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ThermoJax 01-13-2011 11:44 AM

3d printing and the perfect cut for firebrick
New York Times has an article today, one of many recently, showing the decreasing cost of 3d printing. I believe that a number of members here, including PizzaBob, use a program called Solidworks, which I am sure can be ported directly to a 3d printer. This could mean that someone more enterprising than me, could print out the equivalent of a perfectly cut 3d version of one brick for each course, so that a newbie could purchase a set, hopefully at a relatively inexpensive price, of actual size replicas of the firebricks to use as a guide for cutting. I had a devil of a time getting the angle, bevel and slope correct. Thanks to JCG31 for his chart. If I had had a 3d guide, it would have made my cuts alot easier.

SCChris 01-13-2011 04:38 PM

Re: 3d printing and the perfect cut for firebrick
The hard part about making a uniform prototypical brick for each course, is staggering the vertical joints and the entry arch to dome transition bricks. Mortar joints aren’t ever the same, so building using a single sized brick and using mortar placed by hand isn’t, in my opinion, impossible but it wouldn't have any beinfit to the performance of the oven. I have a sketch of a wire diamond saw tool that might allow an oven to be built without mortar, but I know there would still be some gaps. If an oven were built this way it would have to be wrapped with something. After all of the fun fanaticizing, it would be easier to cast an oven or the building blocks to build an oven.


brickie in oz 01-13-2011 06:20 PM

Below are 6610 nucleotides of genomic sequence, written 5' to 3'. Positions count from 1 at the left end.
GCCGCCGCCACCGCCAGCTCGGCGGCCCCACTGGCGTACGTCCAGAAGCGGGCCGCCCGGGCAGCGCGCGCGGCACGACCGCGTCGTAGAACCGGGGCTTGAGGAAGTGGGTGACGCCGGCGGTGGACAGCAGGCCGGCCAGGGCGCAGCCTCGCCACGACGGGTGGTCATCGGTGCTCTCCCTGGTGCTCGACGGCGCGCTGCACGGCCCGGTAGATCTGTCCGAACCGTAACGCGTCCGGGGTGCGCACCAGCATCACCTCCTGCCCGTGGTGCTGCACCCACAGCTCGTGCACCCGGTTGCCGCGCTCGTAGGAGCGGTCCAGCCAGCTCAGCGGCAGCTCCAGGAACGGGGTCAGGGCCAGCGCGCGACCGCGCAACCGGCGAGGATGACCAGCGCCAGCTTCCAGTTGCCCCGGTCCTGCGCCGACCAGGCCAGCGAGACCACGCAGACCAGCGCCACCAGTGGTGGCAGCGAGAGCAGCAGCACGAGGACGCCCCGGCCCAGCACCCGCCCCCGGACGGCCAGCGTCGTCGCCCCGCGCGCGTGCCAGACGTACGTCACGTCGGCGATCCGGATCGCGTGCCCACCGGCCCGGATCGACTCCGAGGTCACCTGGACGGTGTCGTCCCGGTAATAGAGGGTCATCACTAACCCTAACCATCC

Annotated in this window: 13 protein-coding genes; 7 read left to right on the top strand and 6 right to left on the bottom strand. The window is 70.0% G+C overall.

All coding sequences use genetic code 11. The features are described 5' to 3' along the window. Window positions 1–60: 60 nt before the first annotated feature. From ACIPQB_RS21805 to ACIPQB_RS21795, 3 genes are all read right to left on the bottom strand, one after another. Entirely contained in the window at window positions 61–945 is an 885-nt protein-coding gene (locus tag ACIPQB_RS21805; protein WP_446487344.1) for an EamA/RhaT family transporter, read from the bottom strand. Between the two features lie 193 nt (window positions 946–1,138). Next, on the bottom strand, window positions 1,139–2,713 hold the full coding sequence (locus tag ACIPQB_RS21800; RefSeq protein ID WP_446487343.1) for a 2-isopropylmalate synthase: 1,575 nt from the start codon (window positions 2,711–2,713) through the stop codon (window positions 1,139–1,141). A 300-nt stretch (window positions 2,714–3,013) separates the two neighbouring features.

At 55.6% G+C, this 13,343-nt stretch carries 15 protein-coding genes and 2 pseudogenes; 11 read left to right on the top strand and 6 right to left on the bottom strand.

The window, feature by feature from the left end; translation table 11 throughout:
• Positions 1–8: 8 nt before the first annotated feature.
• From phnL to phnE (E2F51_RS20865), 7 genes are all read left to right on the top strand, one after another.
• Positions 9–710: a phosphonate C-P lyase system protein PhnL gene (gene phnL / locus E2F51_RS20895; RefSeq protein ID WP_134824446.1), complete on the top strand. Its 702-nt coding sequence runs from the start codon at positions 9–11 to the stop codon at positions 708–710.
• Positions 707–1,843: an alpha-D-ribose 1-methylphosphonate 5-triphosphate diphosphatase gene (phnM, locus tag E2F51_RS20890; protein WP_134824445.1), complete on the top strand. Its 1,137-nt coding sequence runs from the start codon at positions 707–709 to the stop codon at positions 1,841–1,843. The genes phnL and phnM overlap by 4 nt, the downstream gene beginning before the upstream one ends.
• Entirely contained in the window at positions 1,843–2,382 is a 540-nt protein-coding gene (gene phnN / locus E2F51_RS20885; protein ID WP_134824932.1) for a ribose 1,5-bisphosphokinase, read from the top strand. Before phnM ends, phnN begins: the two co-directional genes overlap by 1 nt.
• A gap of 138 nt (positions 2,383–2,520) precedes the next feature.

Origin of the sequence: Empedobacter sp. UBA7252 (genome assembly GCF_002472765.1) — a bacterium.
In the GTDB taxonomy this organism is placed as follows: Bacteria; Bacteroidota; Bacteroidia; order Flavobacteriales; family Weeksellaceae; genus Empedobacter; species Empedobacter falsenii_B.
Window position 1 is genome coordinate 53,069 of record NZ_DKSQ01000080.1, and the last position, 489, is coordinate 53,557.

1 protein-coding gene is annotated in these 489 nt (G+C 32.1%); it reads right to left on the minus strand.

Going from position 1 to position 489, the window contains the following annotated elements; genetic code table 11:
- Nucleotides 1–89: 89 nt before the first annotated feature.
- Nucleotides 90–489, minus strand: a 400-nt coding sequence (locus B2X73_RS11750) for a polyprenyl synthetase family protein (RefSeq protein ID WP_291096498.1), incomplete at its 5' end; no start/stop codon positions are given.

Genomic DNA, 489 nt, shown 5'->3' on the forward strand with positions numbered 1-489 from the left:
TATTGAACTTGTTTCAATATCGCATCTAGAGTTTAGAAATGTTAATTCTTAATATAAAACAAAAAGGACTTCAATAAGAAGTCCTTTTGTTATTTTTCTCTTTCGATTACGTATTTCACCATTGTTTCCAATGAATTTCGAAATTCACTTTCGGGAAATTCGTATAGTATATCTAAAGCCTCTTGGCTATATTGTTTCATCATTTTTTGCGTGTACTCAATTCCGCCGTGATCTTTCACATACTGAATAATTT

Re: 3d printing and the perfect cut for firebrick
It wouldnt be that hard to work out with a string line.

Here is how to set out a Bulls Eye, basically two arches one on top of the other.

The same principal would be used to set out a dome you would just set out 1 course at a time.
Once 1 brick is marked the rest should be the same, just allow for mortar joints if any.

C5dad 01-14-2011 04:08 AM

Re: 3d printing and the perfect cut for firebrick
Like all other printers, its the ink that gets you. I had a team doing 3d printing for me - the cost had dropped dramatically - instead of $300K, the printer would be about $75 K (this was 3 years ago). However the plastic "ink" was about $600/gal! The parts were built using a table that moved up and down 1 layer at a time and the technology is really similar to ink jet printing.

The prototypes made were incredible because you could hook up a new manifold to the fighter jet engine usually the next day after the print job was started to see if there was proper clearances or if other issues came up.

SCChris 01-14-2011 05:57 AM

Re: 3d printing and the perfect cut for firebrick
The devil is in the details. The available money or time or desire or whatever else will define your build. If you want to create an oven without grout and perfect fitting bricks, it can be done given the time and money. The quality of the food coming out of this oven will only be as good as the cook and the ingredients.


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